We are mortal, our life is limited. But our life is bound up in God’s love and life, so we are free to boldly seek to become Christ, shaped to look like the one who loves the whole world.
Pr. Joseph G. Crippen
Texts: Isaiah 58:1-12; Matthew 6:1-6, 16-21
Sisters and brothers in Christ, grace to you, and peace in the name of the Father, and of the + Son, and of the Holy Spirit. Amen
You’re going to die. You know that, right? So am I.
Once a year, on this day, we remind ourselves of our mortality, we face this truth: none of us is living through this.
You’d think we’d know by now, given how much death we see. But as this past weekend once again reminded us, we’re still shocked and surprised when someone we love dies. We don’t seem to learn. What we know in our heads doesn’t convince our hearts and our hopes.
So today we tell the truth: you’re going to die. I’m going to die. We can’t change that. I’ve had the juxtaposition of putting ashes on a 95 year old head, reminding that sister that she will die, and moving to the two month old in his mother’s arms next to her, and telling him for the first time, ashes on that brand-new face with no cares or wrinkles, that he, too, will die. That’s the truth.
This day is about honesty: honesty about our sinfulness. Honesty about our mortality. As we begin our Lenten journey, we begin with the truth. And that’s because, as Jesus said, the truth will free us. Free us to live a life worth living in the time we have left.
People who know they are about to die often find freedom to live.
With nothing to lose, with only the months or days the doctor has given, people let go of lots of baggage they’ve carried most of their lives. Grudges long held. Anxiety over the future. Frustration with failed attempts to improve. All can be dropped. When you know you’re in the final stretch, that truth frees.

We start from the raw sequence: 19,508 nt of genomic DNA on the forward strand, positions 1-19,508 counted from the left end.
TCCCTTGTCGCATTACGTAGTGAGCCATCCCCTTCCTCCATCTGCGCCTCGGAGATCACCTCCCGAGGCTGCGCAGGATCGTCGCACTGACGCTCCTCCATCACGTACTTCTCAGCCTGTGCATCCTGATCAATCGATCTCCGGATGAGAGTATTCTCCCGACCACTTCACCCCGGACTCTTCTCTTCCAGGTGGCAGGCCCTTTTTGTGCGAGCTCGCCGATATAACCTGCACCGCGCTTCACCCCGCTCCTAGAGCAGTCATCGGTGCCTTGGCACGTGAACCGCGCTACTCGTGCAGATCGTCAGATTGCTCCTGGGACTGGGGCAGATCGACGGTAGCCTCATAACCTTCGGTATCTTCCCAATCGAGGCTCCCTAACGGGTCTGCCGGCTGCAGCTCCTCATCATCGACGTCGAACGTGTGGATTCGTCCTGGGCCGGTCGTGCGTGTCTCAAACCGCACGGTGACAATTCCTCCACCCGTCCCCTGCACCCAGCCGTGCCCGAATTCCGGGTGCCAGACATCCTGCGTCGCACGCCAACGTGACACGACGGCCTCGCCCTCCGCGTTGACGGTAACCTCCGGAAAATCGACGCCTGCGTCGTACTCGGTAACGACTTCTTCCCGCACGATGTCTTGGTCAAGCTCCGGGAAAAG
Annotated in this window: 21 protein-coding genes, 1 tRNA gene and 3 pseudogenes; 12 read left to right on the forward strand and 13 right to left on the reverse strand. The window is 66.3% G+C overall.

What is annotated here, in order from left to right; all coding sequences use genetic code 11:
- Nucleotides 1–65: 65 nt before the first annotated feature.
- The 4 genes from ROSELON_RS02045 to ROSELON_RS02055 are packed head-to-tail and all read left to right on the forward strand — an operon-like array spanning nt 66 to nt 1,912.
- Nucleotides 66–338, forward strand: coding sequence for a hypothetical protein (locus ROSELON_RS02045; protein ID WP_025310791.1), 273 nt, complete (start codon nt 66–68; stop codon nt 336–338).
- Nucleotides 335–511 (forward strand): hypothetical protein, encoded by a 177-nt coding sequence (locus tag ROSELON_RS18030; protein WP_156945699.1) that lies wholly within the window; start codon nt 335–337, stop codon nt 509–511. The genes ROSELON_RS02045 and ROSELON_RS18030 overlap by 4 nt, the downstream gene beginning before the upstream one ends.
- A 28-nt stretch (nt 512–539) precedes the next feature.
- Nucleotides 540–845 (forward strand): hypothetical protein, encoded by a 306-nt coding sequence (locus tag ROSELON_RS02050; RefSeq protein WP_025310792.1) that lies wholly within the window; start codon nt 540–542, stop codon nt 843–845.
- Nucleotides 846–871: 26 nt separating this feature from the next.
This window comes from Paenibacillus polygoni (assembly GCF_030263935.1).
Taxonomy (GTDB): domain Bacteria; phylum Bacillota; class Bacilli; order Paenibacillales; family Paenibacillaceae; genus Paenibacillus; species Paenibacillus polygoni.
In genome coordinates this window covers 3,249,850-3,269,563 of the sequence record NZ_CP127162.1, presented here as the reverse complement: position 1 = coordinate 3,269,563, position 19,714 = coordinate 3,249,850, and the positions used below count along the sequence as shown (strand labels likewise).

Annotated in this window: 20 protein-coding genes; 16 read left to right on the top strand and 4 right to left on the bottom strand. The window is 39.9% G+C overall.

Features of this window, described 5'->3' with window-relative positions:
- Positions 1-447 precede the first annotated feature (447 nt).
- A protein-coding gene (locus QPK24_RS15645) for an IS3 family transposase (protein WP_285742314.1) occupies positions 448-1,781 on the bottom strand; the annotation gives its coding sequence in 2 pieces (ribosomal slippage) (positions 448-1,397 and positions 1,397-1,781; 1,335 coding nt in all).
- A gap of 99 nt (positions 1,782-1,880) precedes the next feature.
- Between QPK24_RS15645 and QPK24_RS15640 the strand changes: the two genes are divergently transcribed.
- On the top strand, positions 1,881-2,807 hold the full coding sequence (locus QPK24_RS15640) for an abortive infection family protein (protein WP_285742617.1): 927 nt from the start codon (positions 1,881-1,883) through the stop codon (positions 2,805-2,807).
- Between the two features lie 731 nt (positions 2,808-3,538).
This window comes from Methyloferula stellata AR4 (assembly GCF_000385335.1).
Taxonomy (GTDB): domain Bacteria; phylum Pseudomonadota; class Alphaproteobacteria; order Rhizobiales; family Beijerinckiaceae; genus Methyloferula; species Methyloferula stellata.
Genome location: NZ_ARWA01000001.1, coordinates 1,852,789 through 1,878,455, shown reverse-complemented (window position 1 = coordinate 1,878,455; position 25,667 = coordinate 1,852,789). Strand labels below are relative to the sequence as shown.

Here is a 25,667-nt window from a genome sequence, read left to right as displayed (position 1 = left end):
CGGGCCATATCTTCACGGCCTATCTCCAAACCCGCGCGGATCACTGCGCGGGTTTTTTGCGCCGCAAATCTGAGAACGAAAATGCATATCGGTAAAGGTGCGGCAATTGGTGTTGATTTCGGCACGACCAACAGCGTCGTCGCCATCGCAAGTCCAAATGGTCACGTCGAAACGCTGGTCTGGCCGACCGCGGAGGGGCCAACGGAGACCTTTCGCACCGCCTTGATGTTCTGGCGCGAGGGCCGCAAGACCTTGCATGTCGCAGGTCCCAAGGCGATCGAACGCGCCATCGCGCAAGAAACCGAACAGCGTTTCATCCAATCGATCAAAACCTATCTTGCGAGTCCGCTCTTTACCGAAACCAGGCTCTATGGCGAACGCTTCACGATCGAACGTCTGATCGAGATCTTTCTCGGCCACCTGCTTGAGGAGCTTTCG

So, if we know we’re going to die, what do we have to lose? How do we want to live? By clinging to possessions, to habits, to sinful ways of being that hurt us and others? By lugging around fears and worries? Today’s honesty is a gift: now we know we’re on a countdown, we can focus.
This is a brilliant way to start our Lenten journey. Not to be reminded of our mortality as a scare tactic. To be reminded of our mortality as a life tactic: how do you want to live the remainder of your days? That’s what our Lenten discipline helps us learn.
The discipline of Lent is the discipline of a freed life. We’re shaped into something new and different.
Consider a flowering vine you’d like to cover an arbor in your garden. When you plant it, you gently tie the stems to the structure. As it grows, you keep connecting it to the pattern. One day you’ve got a green, flowering, beautiful gate into your backyard. In one of our houses Mary trained a rose bush over an archway; it was amazing when it finally got there.
Christ is our pattern, the frame, the trellis. Our Lenten discipline is the discipline of life shaping us to that pattern. Disciples are those trained into a new shape for a new purpose. Through this discipline, our wayward vines and stray flowers, our feelers and outgrowths, are nurtured and connected to Christ our frame, and eventually we become a beautiful thing. We look like Christ.
Jesus’ words in the Sermon on the Mount provide the Church with the shape of Lenten discipline: sacrificial giving and works of love, prayer, fasting. And repentance, the turning around of our hearts and lives into God’s way. These are the tools that will shape us into beautiful growths of God in the world.